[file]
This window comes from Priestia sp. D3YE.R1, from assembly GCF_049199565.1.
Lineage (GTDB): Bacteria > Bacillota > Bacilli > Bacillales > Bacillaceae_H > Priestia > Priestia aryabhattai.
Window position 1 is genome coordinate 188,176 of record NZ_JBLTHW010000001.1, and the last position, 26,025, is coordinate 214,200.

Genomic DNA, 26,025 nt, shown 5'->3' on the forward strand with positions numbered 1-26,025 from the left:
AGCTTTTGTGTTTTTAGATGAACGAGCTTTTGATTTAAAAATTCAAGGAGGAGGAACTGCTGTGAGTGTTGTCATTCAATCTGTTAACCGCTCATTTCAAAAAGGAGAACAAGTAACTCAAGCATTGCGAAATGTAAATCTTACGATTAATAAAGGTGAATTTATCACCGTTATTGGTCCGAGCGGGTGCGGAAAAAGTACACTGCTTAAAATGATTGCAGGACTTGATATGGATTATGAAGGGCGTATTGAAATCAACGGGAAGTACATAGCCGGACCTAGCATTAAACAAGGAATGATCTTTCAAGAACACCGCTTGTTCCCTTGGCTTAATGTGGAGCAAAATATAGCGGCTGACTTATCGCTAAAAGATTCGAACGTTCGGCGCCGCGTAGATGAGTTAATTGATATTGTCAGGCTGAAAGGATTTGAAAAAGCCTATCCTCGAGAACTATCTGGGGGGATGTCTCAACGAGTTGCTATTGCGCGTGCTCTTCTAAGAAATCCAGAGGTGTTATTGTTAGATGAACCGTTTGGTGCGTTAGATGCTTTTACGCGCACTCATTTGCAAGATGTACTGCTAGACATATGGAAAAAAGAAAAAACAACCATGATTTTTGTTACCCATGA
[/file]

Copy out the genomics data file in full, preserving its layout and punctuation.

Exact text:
This window comes from Priestia sp. D3YE.R1, from assembly GCF_049199565.1.
Lineage (GTDB): Bacteria > Bacillota > Bacilli > Bacillales > Bacillaceae_H > Priestia > Priestia aryabhattai.
Window position 1 is genome coordinate 188,176 of record NZ_JBLTHW010000001.1, and the last position, 26,025, is coordinate 214,200.

Genomic DNA, 26,025 nt, shown 5'->3' on the forward strand with positions numbered 1-26,025 from the left:
AGCTTTTGTGTTTTTAGATGAACGAGCTTTTGATTTAAAAATTCAAGGAGGAGGAACTGCTGTGAGTGTTGTCATTCAATCTGTTAACCGCTCATTTCAAAAAGGAGAACAAGTAACTCAAGCATTGCGAAATGTAAATCTTACGATTAATAAAGGTGAATTTATCACCGTTATTGGTCCGAGCGGGTGCGGAAAAAGTACACTGCTTAAAATGATTGCAGGACTTGATATGGATTATGAAGGGCGTATTGAAATCAACGGGAAGTACATAGCCGGACCTAGCATTAAACAAGGAATGATCTTTCAAGAACACCGCTTGTTCCCTTGGCTTAATGTGGAGCAAAATATAGCGGCTGACTTATCGCTAAAAGATTCGAACGTTCGGCGCCGCGTAGATGAGTTAATTGATATTGTCAGGCTGAAAGGATTTGAAAAAGCCTATCCTCGAGAACTATCTGGGGGGATGTCTCAACGAGTTGCTATTGCGCGTGCTCTTCTAAGAAATCCAGAGGTGTTATTGTTAGATGAACCGTTTGGTGCGTTAGATGCTTTTACGCGCACTCATTTGCAAGATGTACTGCTAGACATATGGAAAAAAGAAAAAACAACCATGATTTTTGTTACCCATGA